Youkilis unfazed by swirling trade rumors
GM Cherington says Sox not actively trying to deal veteran
TORONTO -- Kevin Youkilis was in the Red Sox clubhouse in Minneapolis on that July day in 2004 when Nomar Garciaparra was traded. He was also with the team four years later when superstar Manny Ramirez was dealt out of Boston in a Trade Deadline move.
Now, Youkilis is the prominent veteran on the team who finds his name dangled in trade rumors.
It started when Youkilis was on the disabled list with a balky back, and highly touted prospect Will Middlebrooks provided the Red Sox with a spark. And the rumors have continued of late, even as Youkilis has returned with a hot bat and has frequently been in the same lineup as Middlebrooks.
"You can't worry about that. There's a lot of business, a lot of things that happen," Youkilis told MLB.com before Friday night's game against the Blue Jays. "You can't stay up at night and worry about that.
"For me, I just go out and play and it will all work itself out at some point, some time. If it's not today, it might be tomorrow or a week, a month, two months or a year. You can't worry about that. That's for the Red Sox to handle. I'm an employee here until the day they tell me I'm not."
CBSSports.com's Danny Knobler wrote the following passage on Friday: "Eventually, the Red Sox need to trade Youkilis. And Red Sox officials have told officials of other teams that's exactly what they intend to do."
However, Red Sox general manager Ben Cherington disputed the accuracy of that report.
"That's inaccurate," Cherington wrote in an email. "Some teams have checked in, and anytime a team calls it's our job to listen. He's been swinging the bat well since his return and is a big part of our lineup and team."
The initial plan when Youkilis was activated 10 days ago was for Middlebrooks to return to Triple-A Pawtucket. That changed, however, when Cody Ross and Ryan Sweeney added to the surreal depletion of Boston's outfield by going on the disabled list. Sweeney is back in the mix.
With Ross, Carl Crawford and Jacoby Ellsbury all on the DL, the Red Sox have been playing Adrian Gonzalez quite a bit in right field. On those nights, Youkilis has moved back to his old position of first base while Middlebrooks has occupied the hot corner.
"It's not ideal, but sometimes baseball's not an ideal situation where guys are playing at all the positions every day," Youkilis said. "You just have to deal with it. You have to overcome adversity and just have to play the game. You can't worry about all the little things."
Ross might not be far from a return, which could create a dilemma for the Red Sox. Middlebrooks continues to perform well, hitting .316 with six homers and 21 RBIs entering Friday's game. Gonzalez has gained admiration throughout the team for playing right field, something that is far from natural for him. And Youkilis has looked revived since his return.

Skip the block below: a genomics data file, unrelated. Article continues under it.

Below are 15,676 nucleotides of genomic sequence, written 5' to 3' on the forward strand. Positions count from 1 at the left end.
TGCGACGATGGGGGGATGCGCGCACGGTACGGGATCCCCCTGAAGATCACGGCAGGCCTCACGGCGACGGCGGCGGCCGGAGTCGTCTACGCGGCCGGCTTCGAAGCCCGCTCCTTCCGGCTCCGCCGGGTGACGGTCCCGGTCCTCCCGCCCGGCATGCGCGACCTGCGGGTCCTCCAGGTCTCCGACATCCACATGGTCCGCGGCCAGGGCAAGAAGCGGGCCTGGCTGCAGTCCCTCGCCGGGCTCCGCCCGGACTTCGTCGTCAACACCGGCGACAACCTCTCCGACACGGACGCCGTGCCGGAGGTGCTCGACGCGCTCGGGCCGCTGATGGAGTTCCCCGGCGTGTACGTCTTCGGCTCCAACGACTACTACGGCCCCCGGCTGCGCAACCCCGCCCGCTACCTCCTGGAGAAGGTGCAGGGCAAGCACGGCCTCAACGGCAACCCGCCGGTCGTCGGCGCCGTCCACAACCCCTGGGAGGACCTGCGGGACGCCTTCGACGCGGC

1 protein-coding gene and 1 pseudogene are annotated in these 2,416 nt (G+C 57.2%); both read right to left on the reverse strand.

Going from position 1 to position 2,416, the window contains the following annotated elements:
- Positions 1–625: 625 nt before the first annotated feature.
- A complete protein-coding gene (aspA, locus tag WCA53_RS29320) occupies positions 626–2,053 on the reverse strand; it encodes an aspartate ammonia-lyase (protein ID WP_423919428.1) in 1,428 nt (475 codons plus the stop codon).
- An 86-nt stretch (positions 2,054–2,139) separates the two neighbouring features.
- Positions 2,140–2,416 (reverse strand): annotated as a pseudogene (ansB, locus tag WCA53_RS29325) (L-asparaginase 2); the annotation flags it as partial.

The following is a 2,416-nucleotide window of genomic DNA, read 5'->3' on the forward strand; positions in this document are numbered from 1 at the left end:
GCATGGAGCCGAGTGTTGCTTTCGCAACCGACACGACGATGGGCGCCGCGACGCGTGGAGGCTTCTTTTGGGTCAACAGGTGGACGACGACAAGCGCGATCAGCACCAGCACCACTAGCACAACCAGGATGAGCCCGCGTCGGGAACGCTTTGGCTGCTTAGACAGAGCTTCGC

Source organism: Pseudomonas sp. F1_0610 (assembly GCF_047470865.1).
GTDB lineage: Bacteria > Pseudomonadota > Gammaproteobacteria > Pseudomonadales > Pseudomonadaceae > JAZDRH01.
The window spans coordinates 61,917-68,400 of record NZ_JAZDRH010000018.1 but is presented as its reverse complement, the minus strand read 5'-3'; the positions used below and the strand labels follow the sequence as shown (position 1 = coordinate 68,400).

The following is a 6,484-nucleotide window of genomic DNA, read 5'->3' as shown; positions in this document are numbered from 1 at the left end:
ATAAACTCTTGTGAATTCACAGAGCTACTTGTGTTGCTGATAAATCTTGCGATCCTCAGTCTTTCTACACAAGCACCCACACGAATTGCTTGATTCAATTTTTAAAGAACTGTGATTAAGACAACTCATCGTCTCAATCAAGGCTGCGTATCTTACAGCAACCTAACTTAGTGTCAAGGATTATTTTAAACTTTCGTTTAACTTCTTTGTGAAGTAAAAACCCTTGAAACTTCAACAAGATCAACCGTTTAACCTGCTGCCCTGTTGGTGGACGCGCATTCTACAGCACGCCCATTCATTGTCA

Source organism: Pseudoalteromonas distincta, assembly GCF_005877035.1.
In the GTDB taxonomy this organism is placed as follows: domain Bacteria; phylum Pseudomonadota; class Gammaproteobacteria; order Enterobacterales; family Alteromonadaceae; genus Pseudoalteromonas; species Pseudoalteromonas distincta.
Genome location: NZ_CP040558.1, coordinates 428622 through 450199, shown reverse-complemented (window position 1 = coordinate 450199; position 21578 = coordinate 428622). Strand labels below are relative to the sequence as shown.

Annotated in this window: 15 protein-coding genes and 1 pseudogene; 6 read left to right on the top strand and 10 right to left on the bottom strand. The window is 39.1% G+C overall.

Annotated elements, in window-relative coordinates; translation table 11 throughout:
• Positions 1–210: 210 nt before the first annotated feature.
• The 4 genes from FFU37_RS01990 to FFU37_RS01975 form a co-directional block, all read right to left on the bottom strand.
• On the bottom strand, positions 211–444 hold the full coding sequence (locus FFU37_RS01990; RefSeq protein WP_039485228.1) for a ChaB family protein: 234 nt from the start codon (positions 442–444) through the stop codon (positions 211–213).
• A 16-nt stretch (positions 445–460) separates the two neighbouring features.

How long can the current alignment last?
"Do I think it's a permanent rotation? You mean, [am I] feeling that good about it? I think it's a workable situation," said Red Sox manager Bobby Valentine. "I think after the off-day [on Monday], it would be a good time to collect everyone's thoughts on it, or maybe in the next couple of days. It just depends on how it affects the guys physically and mentally."
Youkilis started his first nine games since coming off the disabled list before getting his first day off on Friday. His back feels healthy, and his results at the plate have proved it.
"It's been fine. It's been good," Youkilis said. "It was good for a while. We took a cautious route with it. I've been good for a while. I don't worry about it too much, just go out and play. It's been pretty easy to deal with."
Once this season ends, the future of Youkilis should become clearer. His contract expires, and the Red Sox hold a $13 million option for 2013. The club can buy that option out for $1 million, which would make Youkilis a free agent at the end of the year.
His expiring contract only adds fuel to the trade rumors. But Youkilis thinks the rumors could be media-driven.
"You can't worry about it. A lot of people hate and said some things around here. What are you going to do?" Youkilis said. "People have been hating here for a long time. And it's not fans. It's other people that hate all the time. What are you going to do? One day you're great, the next day they want to rip on you."
Youkilis has been a fan favorite throughout his time in Boston. Everywhere the Red Sox go, there are chants of "Youk" whenever he steps to the plate.
"Bottom line is, there's a lot of things that people say and do. The great thing is there's great fans and a lot of people that appreciate me," Youkilis said. "Some people just say things here and there that you don't agree with or you don't like. The great thing is you can go out and play the game and you don't have to listen to anything. That's the whole thing. I appreciate the fans in Boston and what they've done for me. I've never been mad at them."
Garciaparra and Ramirez were both beloved figures during large portions of their stints with the Red Sox as well, and they were eventually jettisoned.
Nothing would surprise Youkilis, who has the longest tenure of any current member of the Red Sox, aside from David Ortiz.
"You could get traded at any time," Youkilis said. "You're not better than the game. If you were better than the game, you would never be able to be traded. It's part of the business."